Lastly, this procedure must be fair. If the rules are too loose, some partner may be able to take unfair advantage and relationships will begin to crumble. Conversely, if the procedure is too restrictive, it will not stick in the long run.
Resolving disputes without court intervention
Most conflicts in business partnerships arise when disputes happen with decision making and due to disputes between the partners. Therefore, it is pertinent that the partnership agreement addresses how disputes amongst the partners will be resolved, preferably without the intervention of courts.
Allocation of profit and loss
All partners want to make a profit from their partnership business. As stated earlier, profit and loss sharing usually depends on the shares of each partner.
However, it is also possible for this division to be allocated equally to all partners regardless of ownership shares.
Therefore, the partnership agreement should clearly stipulate the method of distribution of profits to the partners. You may also want to set a lower limit on the amount of profit the business needs to earn for the profits to be distributed.
Termination of partnership and expelling a partner
If the partnership agreement does not state the term of the partnership, its termination can be triggered by the death of a partner or by one partner by simply giving reasonable notice to the other partners.
Additionally, in the absence of a partnership agreement or if the agreement does not cover the issue adequately, you cannot expel a partner either. This is regardless of how prejudicial their behaviour might be to you and the business. (The law differs when it comes to limited partnerships and limited liability partnership).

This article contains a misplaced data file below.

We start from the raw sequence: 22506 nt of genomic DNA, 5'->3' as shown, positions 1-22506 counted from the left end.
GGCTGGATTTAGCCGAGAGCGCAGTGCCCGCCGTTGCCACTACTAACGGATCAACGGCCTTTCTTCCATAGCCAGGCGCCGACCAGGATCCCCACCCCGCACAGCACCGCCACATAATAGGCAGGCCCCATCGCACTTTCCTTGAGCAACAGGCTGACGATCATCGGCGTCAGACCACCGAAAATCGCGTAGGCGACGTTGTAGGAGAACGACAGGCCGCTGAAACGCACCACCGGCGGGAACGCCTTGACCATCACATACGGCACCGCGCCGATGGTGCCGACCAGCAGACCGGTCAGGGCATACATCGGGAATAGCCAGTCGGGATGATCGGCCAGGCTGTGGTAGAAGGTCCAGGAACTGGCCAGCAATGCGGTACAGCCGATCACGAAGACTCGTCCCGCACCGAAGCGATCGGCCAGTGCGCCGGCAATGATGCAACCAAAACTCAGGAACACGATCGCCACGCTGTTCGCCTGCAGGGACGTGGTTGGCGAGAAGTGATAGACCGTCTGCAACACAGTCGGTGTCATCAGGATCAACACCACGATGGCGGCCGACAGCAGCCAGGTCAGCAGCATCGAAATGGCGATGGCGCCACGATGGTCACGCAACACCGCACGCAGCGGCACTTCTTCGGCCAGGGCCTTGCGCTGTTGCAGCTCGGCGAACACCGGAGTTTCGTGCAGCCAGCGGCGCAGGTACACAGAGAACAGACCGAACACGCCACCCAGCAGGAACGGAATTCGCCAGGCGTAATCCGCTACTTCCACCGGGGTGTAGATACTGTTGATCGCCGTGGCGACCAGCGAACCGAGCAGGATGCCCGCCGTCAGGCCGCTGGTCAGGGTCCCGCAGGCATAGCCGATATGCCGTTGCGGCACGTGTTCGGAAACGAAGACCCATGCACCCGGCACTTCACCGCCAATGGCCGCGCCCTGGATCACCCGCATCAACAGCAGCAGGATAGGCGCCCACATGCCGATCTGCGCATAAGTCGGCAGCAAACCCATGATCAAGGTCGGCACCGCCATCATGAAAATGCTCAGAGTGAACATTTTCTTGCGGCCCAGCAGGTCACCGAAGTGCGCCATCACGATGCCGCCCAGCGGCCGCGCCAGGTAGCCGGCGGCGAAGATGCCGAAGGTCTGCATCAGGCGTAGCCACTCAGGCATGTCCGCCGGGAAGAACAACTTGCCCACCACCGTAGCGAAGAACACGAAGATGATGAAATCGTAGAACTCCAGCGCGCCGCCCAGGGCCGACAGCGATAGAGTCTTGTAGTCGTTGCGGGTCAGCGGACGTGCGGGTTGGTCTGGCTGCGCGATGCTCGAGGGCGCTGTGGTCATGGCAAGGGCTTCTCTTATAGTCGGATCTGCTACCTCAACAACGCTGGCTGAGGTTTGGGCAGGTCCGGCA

Further, if you do not have a partnership agreement in place or if your agreement does not include a detailed provision concerning the termination and post termination process, your withdrawing partner could also insist on selling off the partnership’s assets.
Therefore, it would be best that the agreement includes a process for establishing the fair value of the partner’s share in case of withdrawal by the partner or death.
Last but not least, it should also include a provision that covers how a partner can be ejected or expelled from the partnership (in case of behaviour that is prejudicial to the other partners and the business).
The above-referred provision will help you see the value of having a detailed written partnership agreement.
Further, the above mentioned key terms are by no means exhaustive. A deed of partnership should cover and regulate a lot of other areas of key importance.
However, the terms mentioned above are a good place to start when forming an agreement with your business partners.